Keeping your restaurant & hospitality Cardholder Data Environment safe

Marvin Sandoval, Sales Associate

Reports of new credit card data breaches seem to be in the news daily.  Recent high profile breaches within major retailers this year should serve as a wake-up call to the restaurant and hospitality industries.  As a result of having high volumes of credit card transactions and decentralized security practices, criminal organizations have put the restaurant and hospitality industry squarely in their sights.  The track data used in U.S magnetic-Stripe cards are still among the most valuable commodities on the black market as it allows criminal organizations to clone cards and quickly exploit them for highest possible financial gain.

For the restaurant and hospitality industries, there are a couple of key questions you might want to ask yourself:

  • First, are we already compromised? As investigations have shown, sensitive data could have been leaked for months before the compromise is actually caught.  

  • Second, are we doing everything we can to keep from being compromised? The Payment Card Industry Data Security Standard (PCI DSS) is a great baseline, but taking a few extra steps to be secure is what the current climate requires.

Achieving PCI DSS Compliance is not a guarantee that your organization is secure.  To minimize risk and decrease your organization’s exposure to cardholder data compromise, Coalfire suggests, at a minimum, that merchants within the restaurant and hospitality industry take the following measures:

  1. Understand the True Scope and Extent of your Cardholder Data Environment.  If you mischaracterize or misunderstand how and where cardholder data traverses your environment, then your PCI DSS compliance program may be missing the mark.

  2. Minimize the Amount of Sensitive Data in Your Environment!  Is your organization up to speed on new payment technologies such as tokenization, Point-to-Point Encryption and EMV acceptance?  These techs can help reduce overall risk and even lower the impact of PCI DSS compliance maintenance.  Make sure your trusted security partner is ready to help you with these.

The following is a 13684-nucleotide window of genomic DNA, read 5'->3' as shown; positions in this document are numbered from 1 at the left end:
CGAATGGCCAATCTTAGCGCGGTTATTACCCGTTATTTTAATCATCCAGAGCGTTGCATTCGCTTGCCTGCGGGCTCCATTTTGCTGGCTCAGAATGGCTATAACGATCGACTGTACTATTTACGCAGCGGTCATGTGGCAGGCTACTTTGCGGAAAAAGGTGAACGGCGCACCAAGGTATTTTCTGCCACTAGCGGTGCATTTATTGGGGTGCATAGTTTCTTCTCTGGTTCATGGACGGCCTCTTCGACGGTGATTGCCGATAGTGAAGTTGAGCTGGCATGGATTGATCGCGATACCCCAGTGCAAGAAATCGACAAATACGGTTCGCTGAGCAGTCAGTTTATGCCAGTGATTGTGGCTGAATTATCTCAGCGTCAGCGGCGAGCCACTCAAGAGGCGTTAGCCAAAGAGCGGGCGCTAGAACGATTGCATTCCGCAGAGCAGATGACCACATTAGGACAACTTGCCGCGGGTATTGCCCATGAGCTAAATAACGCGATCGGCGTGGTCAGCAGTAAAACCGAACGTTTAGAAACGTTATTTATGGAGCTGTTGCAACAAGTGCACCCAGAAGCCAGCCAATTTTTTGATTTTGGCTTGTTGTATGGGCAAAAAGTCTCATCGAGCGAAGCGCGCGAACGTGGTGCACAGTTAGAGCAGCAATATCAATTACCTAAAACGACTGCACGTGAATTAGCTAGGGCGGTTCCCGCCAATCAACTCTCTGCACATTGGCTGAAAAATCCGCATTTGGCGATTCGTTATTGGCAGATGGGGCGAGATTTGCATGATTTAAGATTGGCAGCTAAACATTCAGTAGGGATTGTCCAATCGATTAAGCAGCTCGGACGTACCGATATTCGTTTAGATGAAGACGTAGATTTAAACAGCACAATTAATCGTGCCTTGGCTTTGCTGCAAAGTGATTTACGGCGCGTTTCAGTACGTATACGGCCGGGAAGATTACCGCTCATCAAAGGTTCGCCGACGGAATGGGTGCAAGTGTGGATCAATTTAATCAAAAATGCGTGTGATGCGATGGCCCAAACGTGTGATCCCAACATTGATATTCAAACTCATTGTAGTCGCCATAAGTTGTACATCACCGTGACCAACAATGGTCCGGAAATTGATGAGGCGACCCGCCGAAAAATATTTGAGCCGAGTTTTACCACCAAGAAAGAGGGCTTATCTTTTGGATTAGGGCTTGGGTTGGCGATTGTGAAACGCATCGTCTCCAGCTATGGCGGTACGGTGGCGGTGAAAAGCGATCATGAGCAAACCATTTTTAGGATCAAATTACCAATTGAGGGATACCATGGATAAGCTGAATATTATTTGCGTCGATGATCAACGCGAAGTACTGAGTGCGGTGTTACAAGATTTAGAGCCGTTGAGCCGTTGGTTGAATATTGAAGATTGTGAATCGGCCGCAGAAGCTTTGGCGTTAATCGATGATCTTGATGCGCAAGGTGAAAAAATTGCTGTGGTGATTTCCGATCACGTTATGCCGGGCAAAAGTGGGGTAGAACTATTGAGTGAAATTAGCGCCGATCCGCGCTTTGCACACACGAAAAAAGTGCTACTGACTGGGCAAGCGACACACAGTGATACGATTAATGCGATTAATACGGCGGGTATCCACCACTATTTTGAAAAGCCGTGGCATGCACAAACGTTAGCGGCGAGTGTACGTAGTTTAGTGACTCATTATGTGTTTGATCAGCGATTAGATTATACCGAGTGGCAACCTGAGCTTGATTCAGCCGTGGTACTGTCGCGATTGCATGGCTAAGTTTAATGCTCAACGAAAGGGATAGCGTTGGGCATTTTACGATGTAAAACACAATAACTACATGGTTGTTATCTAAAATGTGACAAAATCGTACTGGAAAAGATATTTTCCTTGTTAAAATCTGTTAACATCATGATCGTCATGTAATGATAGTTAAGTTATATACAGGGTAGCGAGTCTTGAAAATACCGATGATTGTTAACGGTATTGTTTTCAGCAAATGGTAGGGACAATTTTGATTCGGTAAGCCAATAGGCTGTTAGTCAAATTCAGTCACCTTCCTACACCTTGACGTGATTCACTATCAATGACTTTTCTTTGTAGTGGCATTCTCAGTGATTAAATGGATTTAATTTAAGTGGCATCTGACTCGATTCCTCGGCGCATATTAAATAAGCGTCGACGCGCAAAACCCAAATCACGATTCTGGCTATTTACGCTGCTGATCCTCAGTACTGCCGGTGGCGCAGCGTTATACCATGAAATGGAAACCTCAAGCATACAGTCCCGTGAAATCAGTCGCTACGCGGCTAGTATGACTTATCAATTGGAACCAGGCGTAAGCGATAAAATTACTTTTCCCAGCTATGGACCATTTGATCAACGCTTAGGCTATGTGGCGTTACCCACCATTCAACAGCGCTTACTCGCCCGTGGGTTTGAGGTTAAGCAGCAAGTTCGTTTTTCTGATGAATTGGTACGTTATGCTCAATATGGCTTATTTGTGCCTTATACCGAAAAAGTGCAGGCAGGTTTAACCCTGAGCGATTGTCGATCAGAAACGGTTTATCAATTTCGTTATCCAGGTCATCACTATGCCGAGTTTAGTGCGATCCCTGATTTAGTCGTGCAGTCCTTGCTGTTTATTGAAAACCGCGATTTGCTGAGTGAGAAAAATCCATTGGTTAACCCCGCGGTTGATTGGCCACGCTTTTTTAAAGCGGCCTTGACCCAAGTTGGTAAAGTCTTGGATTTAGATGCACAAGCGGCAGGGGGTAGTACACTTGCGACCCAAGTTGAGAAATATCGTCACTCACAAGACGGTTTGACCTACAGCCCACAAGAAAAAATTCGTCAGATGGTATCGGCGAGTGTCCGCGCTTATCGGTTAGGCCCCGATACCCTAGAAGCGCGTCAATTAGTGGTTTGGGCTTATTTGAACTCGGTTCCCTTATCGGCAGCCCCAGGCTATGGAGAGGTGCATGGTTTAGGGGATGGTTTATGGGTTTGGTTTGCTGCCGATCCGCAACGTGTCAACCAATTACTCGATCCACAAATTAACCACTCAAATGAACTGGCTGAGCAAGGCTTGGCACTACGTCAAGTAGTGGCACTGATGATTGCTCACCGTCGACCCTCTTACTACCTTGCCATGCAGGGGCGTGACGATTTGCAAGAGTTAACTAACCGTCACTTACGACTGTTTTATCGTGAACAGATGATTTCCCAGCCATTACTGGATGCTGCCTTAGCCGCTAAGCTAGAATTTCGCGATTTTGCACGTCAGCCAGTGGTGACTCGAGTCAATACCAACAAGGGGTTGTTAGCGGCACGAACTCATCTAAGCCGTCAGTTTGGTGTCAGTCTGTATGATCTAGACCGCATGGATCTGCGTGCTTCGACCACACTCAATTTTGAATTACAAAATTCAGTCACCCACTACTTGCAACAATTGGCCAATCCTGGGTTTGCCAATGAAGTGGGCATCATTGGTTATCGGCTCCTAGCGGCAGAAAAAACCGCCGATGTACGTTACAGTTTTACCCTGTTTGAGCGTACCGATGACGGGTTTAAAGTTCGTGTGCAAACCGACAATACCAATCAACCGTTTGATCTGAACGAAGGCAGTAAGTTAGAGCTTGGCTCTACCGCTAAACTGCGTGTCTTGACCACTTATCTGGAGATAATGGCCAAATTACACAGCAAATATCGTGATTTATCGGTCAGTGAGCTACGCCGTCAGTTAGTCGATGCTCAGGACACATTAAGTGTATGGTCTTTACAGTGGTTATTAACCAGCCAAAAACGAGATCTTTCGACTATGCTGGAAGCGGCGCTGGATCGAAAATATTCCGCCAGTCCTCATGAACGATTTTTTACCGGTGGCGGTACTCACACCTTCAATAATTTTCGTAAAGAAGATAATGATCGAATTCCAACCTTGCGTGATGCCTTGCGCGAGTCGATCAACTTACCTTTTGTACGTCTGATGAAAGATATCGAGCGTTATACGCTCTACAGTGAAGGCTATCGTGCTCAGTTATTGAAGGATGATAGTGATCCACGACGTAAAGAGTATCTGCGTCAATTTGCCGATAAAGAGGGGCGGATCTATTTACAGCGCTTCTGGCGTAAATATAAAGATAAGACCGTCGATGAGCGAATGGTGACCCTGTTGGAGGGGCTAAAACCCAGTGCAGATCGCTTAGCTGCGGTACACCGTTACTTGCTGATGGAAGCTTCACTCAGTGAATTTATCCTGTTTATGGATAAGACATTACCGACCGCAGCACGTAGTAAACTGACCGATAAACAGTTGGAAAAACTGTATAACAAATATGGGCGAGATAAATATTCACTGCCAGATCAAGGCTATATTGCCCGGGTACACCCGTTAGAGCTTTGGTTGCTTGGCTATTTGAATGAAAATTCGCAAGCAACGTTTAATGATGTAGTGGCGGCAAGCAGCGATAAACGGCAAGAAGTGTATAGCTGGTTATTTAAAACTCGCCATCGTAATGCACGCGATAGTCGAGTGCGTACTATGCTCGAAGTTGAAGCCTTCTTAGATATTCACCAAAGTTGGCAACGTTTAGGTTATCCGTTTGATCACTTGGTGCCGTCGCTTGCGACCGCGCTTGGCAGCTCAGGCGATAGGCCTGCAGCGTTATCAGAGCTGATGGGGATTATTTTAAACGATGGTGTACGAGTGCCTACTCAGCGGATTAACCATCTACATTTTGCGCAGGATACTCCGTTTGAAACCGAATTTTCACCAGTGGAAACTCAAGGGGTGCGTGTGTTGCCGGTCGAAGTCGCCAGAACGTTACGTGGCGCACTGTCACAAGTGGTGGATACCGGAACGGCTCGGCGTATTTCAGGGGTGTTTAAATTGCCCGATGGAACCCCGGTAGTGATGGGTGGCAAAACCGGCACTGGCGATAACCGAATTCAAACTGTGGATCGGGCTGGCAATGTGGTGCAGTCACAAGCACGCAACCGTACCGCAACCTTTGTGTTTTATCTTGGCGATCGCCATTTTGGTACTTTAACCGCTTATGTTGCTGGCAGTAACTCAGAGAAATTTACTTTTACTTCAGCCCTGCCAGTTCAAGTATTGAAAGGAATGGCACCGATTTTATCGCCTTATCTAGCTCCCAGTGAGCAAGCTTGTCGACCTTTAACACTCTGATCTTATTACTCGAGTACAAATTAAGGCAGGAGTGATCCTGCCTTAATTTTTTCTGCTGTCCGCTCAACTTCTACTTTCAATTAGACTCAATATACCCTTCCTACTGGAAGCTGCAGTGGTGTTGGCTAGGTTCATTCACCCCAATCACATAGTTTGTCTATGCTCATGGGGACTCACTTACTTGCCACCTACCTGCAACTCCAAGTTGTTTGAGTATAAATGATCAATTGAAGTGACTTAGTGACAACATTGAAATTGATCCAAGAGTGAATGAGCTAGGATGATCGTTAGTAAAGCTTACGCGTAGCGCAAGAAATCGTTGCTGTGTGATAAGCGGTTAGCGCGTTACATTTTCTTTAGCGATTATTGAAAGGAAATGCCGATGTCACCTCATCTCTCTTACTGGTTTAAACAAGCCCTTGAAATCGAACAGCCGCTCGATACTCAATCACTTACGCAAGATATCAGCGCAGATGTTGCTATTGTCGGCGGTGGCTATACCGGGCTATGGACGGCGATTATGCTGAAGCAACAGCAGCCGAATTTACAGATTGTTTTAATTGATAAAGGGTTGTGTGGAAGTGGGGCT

3. Adhere to the Principle of Defense in Depth.  A potential attacker may have the time and resources to circumvent one or two security controls; however, a strong security program with multiple layers of security can help prevent attackers from exploiting sensitive information from your systems. 

  4. Physical Security and Awareness Training.  As merchants payment systems become “more secure” in the coming years, we’ll see an increase in physical security attacks within retail environments.  Are you prepared?  What about your employees? Many QSA firms that offer “social engineering” as part of their penetration testing services can help you address these concerns.

  5. Don’t Get Left Behind!  Your peers and competitors are rapidly adopting new payment technologies and security programs to ensure they do not become the next headline.  What happens to the companies that are left behind?  They become the primary target of criminal organizations. Avoid becoming criminals’ “low hanging fruit” by working with your QSA to put new security measures in place.  Don't let your organization become “low-hanging” fruit for wrongdoers!

The security threat to the restaurant and hospitality industries is real.  For the sake of your customers, employees and shareholders, it is time to stay ahead of the cyber criminals and keep your name out the news.  

Marvin Sandoval


Marvin Sandoval — Sales Associate

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